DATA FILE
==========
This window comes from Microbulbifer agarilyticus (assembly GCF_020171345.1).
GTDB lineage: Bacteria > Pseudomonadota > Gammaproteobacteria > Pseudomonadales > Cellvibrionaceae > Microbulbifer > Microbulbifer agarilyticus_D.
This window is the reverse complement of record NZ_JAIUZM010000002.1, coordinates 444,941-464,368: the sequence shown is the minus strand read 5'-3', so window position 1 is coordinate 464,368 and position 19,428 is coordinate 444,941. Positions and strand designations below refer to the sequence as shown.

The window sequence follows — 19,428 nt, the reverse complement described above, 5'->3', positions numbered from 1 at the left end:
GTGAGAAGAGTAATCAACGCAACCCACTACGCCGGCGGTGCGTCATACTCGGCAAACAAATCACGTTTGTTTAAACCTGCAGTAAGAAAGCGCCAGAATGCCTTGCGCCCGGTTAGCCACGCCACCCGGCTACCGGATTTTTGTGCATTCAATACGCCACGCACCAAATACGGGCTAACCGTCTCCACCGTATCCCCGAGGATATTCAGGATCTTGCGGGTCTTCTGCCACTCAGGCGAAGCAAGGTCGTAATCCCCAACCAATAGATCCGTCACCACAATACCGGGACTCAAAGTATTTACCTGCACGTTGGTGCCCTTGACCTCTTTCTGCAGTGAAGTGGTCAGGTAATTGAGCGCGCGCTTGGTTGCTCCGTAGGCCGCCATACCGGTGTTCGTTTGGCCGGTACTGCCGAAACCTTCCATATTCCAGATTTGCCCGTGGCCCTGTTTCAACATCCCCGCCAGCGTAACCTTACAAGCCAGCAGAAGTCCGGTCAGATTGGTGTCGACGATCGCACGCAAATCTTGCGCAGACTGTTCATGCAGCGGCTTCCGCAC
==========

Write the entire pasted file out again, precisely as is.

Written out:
This window comes from Microbulbifer agarilyticus (assembly GCF_020171345.1).
GTDB lineage: Bacteria > Pseudomonadota > Gammaproteobacteria > Pseudomonadales > Cellvibrionaceae > Microbulbifer > Microbulbifer agarilyticus_D.
This window is the reverse complement of record NZ_JAIUZM010000002.1, coordinates 444,941-464,368: the sequence shown is the minus strand read 5'-3', so window position 1 is coordinate 464,368 and position 19,428 is coordinate 444,941. Positions and strand designations below refer to the sequence as shown.

The window sequence follows — 19,428 nt, the reverse complement described above, 5'->3', positions numbered from 1 at the left end:
GTGAGAAGAGTAATCAACGCAACCCACTACGCCGGCGGTGCGTCATACTCGGCAAACAAATCACGTTTGTTTAAACCTGCAGTAAGAAAGCGCCAGAATGCCTTGCGCCCGGTTAGCCACGCCACCCGGCTACCGGATTTTTGTGCATTCAATACGCCACGCACCAAATACGGGCTAACCGTCTCCACCGTATCCCCGAGGATATTCAGGATCTTGCGGGTCTTCTGCCACTCAGGCGAAGCAAGGTCGTAATCCCCAACCAATAGATCCGTCACCACAATACCGGGACTCAAAGTATTTACCTGCACGTTGGTGCCCTTGACCTCTTTCTGCAGTGAAGTGGTCAGGTAATTGAGCGCGCGCTTGGTTGCTCCGTAGGCCGCCATACCGGTGTTCGTTTGGCCGGTACTGCCGAAACCTTCCATATTCCAGATTTGCCCGTGGCCCTGTTTCAACATCCCCGCCAGCGTAACCTTACAAGCCAGCAGAAGTCCGGTCAGATTGGTGTCGACGATCGCACGCAAATCTTGCGCAGACTGTTCATGCAGCGGCTTCCGCAC